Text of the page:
Promethazine overdose is likely to result in effects similar to those listed under Adverse Reactions. Additional symptoms may include delirium, agitation, hallucinations, dystonic reactions, hypotension, and ECG changes. Large overdose may cause convulsions, toxic psychosis, arrythmias, coma and cardiorespiratory depression.

Management

Treatment is supportive with attention to maintenance of adequate respiratory and circulatory status. Convulsions and marked CNS stimulation should be treated with parenteral diazepam or other suitable anti-convulsants.

Dextromethorphan

The effects in overdosage will be potentiated by simultaneous ingestion of alcohol and psychotropic drugs.

Symptoms

Dextromethorphan overdose is likely to result in effects similar to those listed under Adverse Reactions. Following large overdoses, additional symptoms may include excitation, mental confusion ,restlessness, nervousness and irritability, stupor, ataxia, dystonia, hallucinations, psychosis and respiratory depression.

Management

This should include general symptomatic and supportive measures including a clear airway and monitoring of vital signs until stable. Consider activated charcoal if an adult presents within one hour of ingestion of more than 350 mg or a child more than 5 mg/kg.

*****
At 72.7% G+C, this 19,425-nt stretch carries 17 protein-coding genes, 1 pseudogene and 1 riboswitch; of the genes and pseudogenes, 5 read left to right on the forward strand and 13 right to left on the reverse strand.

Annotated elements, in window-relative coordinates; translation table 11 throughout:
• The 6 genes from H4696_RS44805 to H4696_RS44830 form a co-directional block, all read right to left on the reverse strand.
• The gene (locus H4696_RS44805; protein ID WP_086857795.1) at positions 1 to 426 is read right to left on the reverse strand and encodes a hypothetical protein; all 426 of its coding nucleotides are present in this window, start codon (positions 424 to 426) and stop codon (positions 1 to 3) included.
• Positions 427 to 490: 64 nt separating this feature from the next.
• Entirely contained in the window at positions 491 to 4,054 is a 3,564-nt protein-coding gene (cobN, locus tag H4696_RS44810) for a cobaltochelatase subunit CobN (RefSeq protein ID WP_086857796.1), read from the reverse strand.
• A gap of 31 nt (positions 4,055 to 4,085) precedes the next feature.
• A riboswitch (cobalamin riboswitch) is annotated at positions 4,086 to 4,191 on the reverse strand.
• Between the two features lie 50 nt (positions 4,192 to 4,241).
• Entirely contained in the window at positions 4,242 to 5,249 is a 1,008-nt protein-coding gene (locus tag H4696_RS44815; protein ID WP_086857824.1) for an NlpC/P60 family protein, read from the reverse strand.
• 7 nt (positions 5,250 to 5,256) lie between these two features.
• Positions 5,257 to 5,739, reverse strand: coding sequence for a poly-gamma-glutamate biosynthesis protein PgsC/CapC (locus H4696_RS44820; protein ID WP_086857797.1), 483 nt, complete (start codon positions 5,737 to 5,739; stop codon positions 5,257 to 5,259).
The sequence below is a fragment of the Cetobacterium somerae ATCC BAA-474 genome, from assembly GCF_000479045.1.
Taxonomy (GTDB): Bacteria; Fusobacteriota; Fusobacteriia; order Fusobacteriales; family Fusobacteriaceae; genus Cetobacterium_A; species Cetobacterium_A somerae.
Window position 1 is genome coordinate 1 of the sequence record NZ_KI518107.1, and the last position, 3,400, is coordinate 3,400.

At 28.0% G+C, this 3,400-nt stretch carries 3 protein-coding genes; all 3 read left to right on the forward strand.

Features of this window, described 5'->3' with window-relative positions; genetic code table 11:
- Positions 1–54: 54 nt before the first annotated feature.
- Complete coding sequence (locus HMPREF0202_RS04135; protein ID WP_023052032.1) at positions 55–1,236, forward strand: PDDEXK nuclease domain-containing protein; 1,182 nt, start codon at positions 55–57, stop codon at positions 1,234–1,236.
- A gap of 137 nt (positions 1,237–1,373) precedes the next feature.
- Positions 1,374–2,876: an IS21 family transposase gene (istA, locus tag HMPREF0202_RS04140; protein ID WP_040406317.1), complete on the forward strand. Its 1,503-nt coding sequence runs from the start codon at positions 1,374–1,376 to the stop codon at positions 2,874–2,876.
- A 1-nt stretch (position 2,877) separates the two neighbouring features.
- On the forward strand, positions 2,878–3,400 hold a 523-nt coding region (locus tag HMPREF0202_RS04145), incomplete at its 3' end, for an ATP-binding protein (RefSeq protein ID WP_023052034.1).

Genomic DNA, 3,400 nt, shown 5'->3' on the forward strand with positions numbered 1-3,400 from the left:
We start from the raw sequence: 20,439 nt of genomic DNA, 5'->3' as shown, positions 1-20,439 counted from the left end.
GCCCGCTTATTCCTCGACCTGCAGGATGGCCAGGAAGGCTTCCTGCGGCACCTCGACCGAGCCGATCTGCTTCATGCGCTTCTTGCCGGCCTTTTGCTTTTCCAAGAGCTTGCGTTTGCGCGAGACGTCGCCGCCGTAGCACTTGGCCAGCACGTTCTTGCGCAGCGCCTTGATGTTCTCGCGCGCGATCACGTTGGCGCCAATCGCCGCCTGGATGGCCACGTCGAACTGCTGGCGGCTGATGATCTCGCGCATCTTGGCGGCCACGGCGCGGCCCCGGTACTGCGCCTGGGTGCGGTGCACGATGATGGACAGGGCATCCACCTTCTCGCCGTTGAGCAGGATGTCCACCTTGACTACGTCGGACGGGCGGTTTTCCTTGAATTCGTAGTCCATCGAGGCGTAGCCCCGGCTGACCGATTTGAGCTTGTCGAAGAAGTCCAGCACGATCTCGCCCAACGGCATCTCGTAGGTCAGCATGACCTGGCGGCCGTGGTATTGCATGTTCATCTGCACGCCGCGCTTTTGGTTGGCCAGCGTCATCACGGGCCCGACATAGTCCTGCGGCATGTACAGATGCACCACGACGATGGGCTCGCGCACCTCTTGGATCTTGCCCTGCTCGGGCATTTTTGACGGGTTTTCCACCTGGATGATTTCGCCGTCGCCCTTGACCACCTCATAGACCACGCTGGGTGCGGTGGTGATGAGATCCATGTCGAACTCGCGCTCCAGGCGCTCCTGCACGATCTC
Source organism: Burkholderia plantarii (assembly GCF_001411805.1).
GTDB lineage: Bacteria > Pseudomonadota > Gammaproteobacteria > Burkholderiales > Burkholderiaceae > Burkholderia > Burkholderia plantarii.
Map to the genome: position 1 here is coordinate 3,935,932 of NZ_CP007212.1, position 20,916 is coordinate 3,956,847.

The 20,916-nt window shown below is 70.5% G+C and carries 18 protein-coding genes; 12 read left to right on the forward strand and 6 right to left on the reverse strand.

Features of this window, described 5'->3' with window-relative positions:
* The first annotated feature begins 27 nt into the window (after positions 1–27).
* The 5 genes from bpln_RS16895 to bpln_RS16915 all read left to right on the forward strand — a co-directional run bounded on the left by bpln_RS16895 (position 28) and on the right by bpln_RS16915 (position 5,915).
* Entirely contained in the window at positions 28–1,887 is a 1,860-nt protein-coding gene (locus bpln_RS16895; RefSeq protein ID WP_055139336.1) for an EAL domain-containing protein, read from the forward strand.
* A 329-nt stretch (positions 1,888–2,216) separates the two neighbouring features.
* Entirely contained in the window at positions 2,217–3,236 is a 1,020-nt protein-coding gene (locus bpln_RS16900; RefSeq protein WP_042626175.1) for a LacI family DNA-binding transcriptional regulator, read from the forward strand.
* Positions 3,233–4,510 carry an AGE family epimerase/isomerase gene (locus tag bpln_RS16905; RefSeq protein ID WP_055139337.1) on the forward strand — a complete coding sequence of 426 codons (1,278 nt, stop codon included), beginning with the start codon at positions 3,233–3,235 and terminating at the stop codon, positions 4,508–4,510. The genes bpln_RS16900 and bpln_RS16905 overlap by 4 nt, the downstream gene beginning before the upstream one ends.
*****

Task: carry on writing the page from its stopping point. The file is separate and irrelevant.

Give naloxone if overdose is severe and if coma or respiratory depression is present. Naloxone is a competitive antagonist and has a short half-life, so large and repeated doses may be required in a seriously poisoned patient. Observe for at least four hours after ingestion, or eight hours if a sustained release preparation has been taken.

5. Pharmacological properties
5.1 Pharmacodynamic properties

Paracetamol - an analgesic and antipyretic.

Promethazine hydrochloride – an antihistamine with anticholinergic activity.

Dextromethorphan hydrobromide - an antitussive.

5.2 Pharmacokinetic properties

Paracetamol - is readily absorbed from the upper gastrointestinal tract. It is metabolised predominantly in the liver and excreted in the urine, mainly as glucuronide and sulphate conjugates.

Promethazine hydrochloride - is readily absorbed from the gastrointestinal tract, but undergoes extensive first pass metabolism in the liver, with only 25% of the oral dose reaching the systemic circulation unchanged. After oral therapy therapeutic effects are identifiable at 15-30 minutes and peak plasma concentrations at 2 to 3 hours.